Tall_Allen profile image
Tall_Allen in reply to mja511

Sorry- I meant at UCLA.

I'm on Trelstar ( like Lupron ) for 18 months now and psa is steady 0.01 from 20..has side effects as most of these do.

At your age I would have robotic surgery and remove it, Im older and went with radiation and shots...your still young and I think overall recovery would be better with surgery.

I went thru this over the last two months. From diagnosis seeking alternatives to action.

First goal. Deciding on a treatment that eliminates the cancer and reduces the chances for reoccurrence. That is where you need the help of the DRs.

Second. Lifestyle and how treatments can affect life style. Again Drs can help discuss this. But you must be open and honest with them so that they can help give advice.

Then you have to decide on type of treatment. Once you decide on a course of treatment dealing with the cancer becomes easier. You now have a pathway forward and focus on that.

In our case sexual activity was not that important. After confirming this with radiologist in open discussion together he is the one that steered us to surgery. After meeting with surgeon it was confirmed it was our best course.

Each case is different based on stage of cancer general health and lifestyle.

AS to surgeon if your in Tampa then consider Patel in Orlando. If your case is straight forward then staying local has benefits. I stayed local, surgeon has done 4,000 + procedures and several friends used him and were pleased. Hospital was almost empty and had no Covid cases. But that was last week.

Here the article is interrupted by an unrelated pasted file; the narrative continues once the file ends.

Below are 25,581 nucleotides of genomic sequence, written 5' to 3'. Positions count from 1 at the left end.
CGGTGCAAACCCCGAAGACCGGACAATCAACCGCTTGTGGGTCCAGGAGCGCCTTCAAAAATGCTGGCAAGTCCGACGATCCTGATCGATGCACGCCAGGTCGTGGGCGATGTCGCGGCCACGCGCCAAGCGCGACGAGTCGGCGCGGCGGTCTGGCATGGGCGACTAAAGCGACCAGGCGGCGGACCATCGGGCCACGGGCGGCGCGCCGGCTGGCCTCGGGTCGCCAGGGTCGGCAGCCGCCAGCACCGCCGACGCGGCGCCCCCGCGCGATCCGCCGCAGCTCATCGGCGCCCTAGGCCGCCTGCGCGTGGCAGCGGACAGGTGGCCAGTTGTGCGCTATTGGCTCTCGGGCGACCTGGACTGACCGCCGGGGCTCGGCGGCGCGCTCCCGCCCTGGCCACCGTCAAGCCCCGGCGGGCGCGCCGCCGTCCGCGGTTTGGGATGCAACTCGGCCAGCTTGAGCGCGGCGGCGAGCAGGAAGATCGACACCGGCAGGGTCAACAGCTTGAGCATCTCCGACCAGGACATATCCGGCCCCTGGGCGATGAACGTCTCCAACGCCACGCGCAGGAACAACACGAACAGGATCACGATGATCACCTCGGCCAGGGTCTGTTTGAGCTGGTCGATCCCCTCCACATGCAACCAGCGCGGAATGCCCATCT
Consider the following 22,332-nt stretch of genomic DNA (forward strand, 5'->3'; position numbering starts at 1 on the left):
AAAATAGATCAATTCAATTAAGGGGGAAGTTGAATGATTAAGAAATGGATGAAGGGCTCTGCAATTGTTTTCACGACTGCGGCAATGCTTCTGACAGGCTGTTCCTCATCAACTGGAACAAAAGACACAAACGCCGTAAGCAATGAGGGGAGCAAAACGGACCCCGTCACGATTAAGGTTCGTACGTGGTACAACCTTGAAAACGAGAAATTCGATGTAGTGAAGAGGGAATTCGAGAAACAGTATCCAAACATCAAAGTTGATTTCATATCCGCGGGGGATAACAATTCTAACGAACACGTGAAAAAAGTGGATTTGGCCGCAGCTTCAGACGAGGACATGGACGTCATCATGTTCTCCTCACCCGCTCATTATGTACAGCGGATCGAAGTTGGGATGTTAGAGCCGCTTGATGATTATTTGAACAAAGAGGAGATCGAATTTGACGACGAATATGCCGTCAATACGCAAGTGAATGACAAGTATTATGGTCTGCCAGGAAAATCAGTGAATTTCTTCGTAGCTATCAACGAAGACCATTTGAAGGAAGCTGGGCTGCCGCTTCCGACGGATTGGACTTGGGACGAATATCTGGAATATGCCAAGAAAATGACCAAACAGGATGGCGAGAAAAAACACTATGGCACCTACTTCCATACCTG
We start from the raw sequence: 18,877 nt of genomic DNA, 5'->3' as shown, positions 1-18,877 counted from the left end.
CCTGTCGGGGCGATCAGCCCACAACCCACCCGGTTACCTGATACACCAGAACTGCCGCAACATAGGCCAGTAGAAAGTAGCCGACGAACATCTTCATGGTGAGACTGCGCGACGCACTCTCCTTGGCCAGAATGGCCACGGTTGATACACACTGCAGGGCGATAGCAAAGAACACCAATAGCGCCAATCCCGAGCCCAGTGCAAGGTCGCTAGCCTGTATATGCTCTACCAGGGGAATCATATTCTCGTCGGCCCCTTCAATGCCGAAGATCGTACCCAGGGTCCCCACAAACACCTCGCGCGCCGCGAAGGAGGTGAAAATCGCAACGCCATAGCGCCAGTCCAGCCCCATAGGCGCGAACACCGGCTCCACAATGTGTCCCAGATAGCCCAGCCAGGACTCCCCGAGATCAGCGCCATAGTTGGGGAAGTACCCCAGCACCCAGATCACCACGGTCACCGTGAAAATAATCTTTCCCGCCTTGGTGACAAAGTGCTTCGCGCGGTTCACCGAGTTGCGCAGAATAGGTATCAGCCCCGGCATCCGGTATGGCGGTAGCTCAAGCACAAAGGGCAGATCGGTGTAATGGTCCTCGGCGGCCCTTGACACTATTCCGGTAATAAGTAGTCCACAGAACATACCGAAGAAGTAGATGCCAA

Nine days post surgery. I am up walking have control of bladder except sneezing. Almost ready for a glass of wine.

You are on the right track in searching for treatment.

Hi - very similar - I'm 62 - gleason score 9 - bone scan is clean - mri shows spread in seminal vesicles. I also have CLL (p17 deletion). I went to radiologist - he does not recommend sbrt, but does recommend external radiation. I went to Dr. Patel in Orlando - he recommends surgery because radiation is easier if it is needed down the road. He said that if I had radiation first - and if that didn't work - that "salvage" surgery is difficult. My daughter and I were at Dr. Patel's office on 4/2/2020 - I got a Lupron shot which I would need for radiation treatment or surgery - it will also buy some time during this time. Dr. Patel will offer a phone consultation - but I recommend meeting him and his staff in person. I also have CLL and I wasn't worried at all. Good luck and post when a decision is made.

Radiation and ADT might be the best option - he may be too advanced for surgery - something might get missed.

I'm biased of course, but ....

Best wishes on your journey.

I would disagree with the thought that age doesn’t matter. Ones considerations at 58 are different than someone 78 or 88. All are valuable people but the 58 year old has the longest to live and thus a greater chance of recurrence. As a 58 year old, I wanted the cancer out and I didn’t want to wait a year or two or more as I watched and hoped my PSA went down. My goal was to live and secondarily to minimize complications. But that is me.